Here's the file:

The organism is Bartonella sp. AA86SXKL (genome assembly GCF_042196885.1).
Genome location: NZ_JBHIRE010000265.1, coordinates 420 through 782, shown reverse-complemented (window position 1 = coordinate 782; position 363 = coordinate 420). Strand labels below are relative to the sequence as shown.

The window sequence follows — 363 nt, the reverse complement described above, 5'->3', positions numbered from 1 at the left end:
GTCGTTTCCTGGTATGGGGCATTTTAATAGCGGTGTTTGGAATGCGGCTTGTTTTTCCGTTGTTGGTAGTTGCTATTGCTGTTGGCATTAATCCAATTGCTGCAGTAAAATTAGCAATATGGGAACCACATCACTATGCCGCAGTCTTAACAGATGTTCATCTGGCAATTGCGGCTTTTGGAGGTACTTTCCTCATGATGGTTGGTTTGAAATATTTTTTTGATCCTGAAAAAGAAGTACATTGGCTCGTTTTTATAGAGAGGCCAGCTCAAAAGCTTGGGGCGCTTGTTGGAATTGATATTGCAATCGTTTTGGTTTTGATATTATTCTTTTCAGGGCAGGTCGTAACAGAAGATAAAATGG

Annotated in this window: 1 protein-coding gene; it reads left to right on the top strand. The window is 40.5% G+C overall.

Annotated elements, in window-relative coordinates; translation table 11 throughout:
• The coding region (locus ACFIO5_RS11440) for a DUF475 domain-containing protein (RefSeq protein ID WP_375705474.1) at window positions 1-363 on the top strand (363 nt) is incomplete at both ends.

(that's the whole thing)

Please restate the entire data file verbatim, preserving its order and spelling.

The organism is Bartonella sp. AA86SXKL (genome assembly GCF_042196885.1).
Genome location: NZ_JBHIRE010000265.1, coordinates 420 through 782, shown reverse-complemented (window position 1 = coordinate 782; position 363 = coordinate 420). Strand labels below are relative to the sequence as shown.

The window sequence follows — 363 nt, the reverse complement described above, 5'->3', positions numbered from 1 at the left end:
GTCGTTTCCTGGTATGGGGCATTTTAATAGCGGTGTTTGGAATGCGGCTTGTTTTTCCGTTGTTGGTAGTTGCTATTGCTGTTGGCATTAATCCAATTGCTGCAGTAAAATTAGCAATATGGGAACCACATCACTATGCCGCAGTCTTAACAGATGTTCATCTGGCAATTGCGGCTTTTGGAGGTACTTTCCTCATGATGGTTGGTTTGAAATATTTTTTTGATCCTGAAAAAGAAGTACATTGGCTCGTTTTTATAGAGAGGCCAGCTCAAAAGCTTGGGGCGCTTGTTGGAATTGATATTGCAATCGTTTTGGTTTTGATATTATTCTTTTCAGGGCAGGTCGTAACAGAAGATAAAATGG

Annotated in this window: 1 protein-coding gene; it reads left to right on the top strand. The window is 40.5% G+C overall.

Annotated elements, in window-relative coordinates; translation table 11 throughout:
• The coding region (locus ACFIO5_RS11440) for a DUF475 domain-containing protein (RefSeq protein ID WP_375705474.1) at window positions 1-363 on the top strand (363 nt) is incomplete at both ends.